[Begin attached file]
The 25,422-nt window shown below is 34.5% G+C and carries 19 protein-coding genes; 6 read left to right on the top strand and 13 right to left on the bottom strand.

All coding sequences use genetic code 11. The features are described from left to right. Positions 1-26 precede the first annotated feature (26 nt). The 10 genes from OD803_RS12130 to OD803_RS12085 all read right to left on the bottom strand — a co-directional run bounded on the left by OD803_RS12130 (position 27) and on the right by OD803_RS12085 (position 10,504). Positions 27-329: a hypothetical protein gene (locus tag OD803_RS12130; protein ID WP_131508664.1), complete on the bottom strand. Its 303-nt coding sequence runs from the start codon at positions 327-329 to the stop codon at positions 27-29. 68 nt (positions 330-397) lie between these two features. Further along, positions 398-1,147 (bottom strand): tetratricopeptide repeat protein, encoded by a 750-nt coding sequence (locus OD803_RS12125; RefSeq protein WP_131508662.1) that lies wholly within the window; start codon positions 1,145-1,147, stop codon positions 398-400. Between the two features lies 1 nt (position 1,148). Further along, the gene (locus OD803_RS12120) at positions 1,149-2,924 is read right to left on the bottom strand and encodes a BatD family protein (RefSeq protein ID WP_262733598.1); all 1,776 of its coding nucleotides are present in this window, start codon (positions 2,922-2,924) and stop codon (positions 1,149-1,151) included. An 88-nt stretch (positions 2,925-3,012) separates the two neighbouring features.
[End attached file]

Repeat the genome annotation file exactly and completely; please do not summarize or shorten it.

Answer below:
The 25,422-nt window shown below is 34.5% G+C and carries 19 protein-coding genes; 6 read left to right on the top strand and 13 right to left on the bottom strand.

All coding sequences use genetic code 11. The features are described from left to right. Positions 1-26 precede the first annotated feature (26 nt). The 10 genes from OD803_RS12130 to OD803_RS12085 all read right to left on the bottom strand — a co-directional run bounded on the left by OD803_RS12130 (position 27) and on the right by OD803_RS12085 (position 10,504). Positions 27-329: a hypothetical protein gene (locus tag OD803_RS12130; protein ID WP_131508664.1), complete on the bottom strand. Its 303-nt coding sequence runs from the start codon at positions 327-329 to the stop codon at positions 27-29. 68 nt (positions 330-397) lie between these two features. Further along, positions 398-1,147 (bottom strand): tetratricopeptide repeat protein, encoded by a 750-nt coding sequence (locus OD803_RS12125; RefSeq protein WP_131508662.1) that lies wholly within the window; start codon positions 1,145-1,147, stop codon positions 398-400. Between the two features lies 1 nt (position 1,148). Further along, the gene (locus OD803_RS12120) at positions 1,149-2,924 is read right to left on the bottom strand and encodes a BatD family protein (RefSeq protein ID WP_262733598.1); all 1,776 of its coding nucleotides are present in this window, start codon (positions 2,922-2,924) and stop codon (positions 1,149-1,151) included. An 88-nt stretch (positions 2,925-3,012) separates the two neighbouring features.